Exercise 5.2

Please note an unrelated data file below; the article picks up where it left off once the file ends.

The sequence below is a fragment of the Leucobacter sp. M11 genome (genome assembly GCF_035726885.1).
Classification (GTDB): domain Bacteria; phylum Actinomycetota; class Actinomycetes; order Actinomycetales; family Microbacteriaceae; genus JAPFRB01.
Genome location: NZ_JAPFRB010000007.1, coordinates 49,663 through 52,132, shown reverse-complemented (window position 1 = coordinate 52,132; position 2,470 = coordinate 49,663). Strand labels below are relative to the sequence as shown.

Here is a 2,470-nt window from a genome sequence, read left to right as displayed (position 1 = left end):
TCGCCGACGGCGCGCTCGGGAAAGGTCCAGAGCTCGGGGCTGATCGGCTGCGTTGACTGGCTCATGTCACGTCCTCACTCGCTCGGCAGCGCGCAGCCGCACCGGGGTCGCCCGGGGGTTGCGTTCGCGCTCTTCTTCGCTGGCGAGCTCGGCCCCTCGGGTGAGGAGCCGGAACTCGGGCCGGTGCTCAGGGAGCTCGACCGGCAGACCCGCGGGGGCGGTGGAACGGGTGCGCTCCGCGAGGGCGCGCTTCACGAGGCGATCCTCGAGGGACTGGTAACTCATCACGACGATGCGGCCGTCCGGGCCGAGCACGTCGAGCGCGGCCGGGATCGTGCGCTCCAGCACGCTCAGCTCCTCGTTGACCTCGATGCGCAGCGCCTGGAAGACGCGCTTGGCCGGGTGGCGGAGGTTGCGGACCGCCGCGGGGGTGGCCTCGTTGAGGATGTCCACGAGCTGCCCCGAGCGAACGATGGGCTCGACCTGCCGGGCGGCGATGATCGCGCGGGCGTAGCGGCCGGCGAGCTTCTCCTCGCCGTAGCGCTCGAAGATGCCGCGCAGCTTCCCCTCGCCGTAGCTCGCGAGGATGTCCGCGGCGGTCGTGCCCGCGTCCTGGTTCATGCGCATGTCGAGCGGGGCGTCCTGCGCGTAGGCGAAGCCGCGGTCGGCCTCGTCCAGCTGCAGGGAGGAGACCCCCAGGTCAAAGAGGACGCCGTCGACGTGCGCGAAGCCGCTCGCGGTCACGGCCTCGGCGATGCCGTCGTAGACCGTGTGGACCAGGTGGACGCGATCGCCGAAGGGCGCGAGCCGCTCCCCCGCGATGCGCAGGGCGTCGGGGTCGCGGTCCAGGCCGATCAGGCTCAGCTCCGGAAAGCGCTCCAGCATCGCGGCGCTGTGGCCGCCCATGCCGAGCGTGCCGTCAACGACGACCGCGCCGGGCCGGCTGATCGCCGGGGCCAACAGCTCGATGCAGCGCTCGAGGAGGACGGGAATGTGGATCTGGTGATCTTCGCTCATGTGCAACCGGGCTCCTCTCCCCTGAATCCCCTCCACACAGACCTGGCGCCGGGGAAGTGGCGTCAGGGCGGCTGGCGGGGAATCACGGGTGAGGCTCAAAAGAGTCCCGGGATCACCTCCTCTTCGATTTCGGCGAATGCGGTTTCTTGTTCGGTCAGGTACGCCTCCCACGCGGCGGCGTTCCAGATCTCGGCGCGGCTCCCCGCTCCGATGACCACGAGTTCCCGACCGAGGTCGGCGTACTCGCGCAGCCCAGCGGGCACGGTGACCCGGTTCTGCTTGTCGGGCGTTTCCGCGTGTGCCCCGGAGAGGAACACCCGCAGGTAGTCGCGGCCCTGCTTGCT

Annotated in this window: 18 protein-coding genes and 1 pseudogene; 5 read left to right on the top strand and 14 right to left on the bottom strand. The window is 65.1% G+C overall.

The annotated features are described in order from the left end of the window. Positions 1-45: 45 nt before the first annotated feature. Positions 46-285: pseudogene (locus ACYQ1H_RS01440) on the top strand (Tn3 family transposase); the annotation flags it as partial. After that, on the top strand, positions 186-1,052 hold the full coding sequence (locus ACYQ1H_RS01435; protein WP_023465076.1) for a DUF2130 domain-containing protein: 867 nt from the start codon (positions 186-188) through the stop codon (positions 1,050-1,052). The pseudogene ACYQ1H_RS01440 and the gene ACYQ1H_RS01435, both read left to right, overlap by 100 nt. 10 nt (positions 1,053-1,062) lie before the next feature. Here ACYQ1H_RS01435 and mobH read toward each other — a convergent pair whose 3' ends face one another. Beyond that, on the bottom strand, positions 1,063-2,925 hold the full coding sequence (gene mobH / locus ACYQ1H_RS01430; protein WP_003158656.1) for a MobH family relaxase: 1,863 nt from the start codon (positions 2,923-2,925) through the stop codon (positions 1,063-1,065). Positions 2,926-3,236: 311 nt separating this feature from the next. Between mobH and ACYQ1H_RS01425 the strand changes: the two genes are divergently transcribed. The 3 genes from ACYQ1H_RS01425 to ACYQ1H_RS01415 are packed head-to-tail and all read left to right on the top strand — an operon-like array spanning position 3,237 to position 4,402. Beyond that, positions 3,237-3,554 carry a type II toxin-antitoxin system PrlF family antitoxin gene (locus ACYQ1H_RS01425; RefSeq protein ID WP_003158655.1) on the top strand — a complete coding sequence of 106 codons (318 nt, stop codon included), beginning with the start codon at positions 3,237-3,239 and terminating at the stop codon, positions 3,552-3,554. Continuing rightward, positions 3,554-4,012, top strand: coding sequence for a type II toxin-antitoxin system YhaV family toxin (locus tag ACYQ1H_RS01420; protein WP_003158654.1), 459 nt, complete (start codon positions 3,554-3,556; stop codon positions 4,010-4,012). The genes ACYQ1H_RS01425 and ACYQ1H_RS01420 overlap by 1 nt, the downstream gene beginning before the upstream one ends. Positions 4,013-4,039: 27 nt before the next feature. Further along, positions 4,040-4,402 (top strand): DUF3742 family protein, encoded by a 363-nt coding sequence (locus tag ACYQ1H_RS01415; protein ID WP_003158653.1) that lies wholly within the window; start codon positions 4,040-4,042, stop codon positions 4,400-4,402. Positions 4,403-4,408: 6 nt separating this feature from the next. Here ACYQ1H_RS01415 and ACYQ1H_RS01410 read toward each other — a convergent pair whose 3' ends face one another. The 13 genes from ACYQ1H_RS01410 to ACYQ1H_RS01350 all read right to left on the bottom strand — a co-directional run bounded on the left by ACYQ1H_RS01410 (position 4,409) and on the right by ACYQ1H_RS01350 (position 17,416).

According to Mead in the book The Engaged Socialist, the generalized other is developing a self(the part of our personality that is a combination of self image and self awareness) by interacting with others through the use of symbols and being able to see ourselves through the perspective of others. A dumbed down version of the meaning which is my definition would be how our peers see us. This leads to the similarity of the looking glass self, which was created by Cooley and it meant how we perceive ourselves based on how we think others see us. These situation happened mostly during my high school years, back when I moved to Juneau, Alaska my freshman year  from Stockton. I had to start over and make new friends again. There was a group I wanted to be apart who had similar interest as myself but I had to adapting to certain things for me to believe they would accept me. Things such as speaking more grammatically correct, be more judging, and knowledge of the NBA(which I already knew) We were mean behind peoples backs but it was funny. Sometimes we were mean to peoples faces by embarrassing them in public. That part of their personalities grew on me so I became one of them. Now when I look at, I would change being mean to others because no on deserves to be treated that way. Changing the way I spoke was probably the most difficult thing I did because this was in 2007 and social media had not completely exploded around the world. So there would be times I would say slang words that they didn’t understand and I would have to explain. That is one thing I did not like doing was explaining myself. It was different with my California friends because I had been friends with them since kindergarten. So I did not have to adapt much because we grew up together mostly knowing everything about one another. Only when styles changed, technology evolved, or one of us started drinking is when we would have to adapt to one another. There were other moments in my life but this was the most significant.

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